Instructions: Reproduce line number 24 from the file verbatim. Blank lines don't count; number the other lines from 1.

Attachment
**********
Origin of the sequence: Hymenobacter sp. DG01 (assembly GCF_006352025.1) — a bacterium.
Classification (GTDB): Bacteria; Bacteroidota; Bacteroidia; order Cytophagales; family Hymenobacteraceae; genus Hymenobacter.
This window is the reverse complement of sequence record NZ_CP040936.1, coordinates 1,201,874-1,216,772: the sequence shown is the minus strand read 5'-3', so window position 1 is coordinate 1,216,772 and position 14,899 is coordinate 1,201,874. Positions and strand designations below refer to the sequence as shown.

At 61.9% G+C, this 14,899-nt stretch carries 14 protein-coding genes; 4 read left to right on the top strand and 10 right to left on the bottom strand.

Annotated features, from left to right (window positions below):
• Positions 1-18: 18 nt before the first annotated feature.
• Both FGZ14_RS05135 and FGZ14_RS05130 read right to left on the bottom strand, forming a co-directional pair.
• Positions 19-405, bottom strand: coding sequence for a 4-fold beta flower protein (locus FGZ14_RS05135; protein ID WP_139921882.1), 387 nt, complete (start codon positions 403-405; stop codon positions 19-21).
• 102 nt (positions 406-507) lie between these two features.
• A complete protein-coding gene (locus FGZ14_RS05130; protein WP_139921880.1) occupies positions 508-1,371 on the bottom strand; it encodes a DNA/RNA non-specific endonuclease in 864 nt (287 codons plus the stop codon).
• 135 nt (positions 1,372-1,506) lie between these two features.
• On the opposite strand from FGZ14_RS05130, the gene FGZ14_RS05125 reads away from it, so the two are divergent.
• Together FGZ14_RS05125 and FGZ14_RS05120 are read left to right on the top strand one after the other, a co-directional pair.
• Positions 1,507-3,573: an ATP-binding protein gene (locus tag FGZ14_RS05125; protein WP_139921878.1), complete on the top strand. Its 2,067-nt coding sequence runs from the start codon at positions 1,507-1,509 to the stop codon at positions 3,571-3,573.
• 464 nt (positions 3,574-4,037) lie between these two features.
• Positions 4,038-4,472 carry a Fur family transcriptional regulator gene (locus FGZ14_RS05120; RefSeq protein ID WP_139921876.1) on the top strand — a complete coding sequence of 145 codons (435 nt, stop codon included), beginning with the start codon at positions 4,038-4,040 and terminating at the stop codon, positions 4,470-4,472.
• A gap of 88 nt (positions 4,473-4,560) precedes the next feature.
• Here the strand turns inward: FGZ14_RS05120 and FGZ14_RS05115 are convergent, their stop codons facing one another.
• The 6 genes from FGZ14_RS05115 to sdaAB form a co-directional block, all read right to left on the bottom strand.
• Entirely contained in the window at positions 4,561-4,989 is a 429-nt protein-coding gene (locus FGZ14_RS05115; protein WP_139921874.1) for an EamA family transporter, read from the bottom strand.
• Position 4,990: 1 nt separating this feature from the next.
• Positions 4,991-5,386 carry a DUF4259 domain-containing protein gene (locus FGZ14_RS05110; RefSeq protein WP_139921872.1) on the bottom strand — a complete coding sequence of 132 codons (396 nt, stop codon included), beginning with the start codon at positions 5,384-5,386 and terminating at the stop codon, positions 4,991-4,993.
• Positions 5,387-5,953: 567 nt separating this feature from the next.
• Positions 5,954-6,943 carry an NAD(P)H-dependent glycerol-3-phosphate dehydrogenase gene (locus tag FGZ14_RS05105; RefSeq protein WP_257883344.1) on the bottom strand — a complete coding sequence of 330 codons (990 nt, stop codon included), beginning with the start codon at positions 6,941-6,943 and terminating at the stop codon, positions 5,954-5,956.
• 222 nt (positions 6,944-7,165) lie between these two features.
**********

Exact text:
• Positions 5,954-6,943 carry an NAD(P)H-dependent glycerol-3-phosphate dehydrogenase gene (locus tag FGZ14_RS05105; RefSeq protein WP_257883344.1) on the bottom strand — a complete coding sequence of 330 codons (990 nt, stop codon included), beginning with the start codon at positions 6,941-6,943 and terminating at the stop codon, positions 5,954-5,956.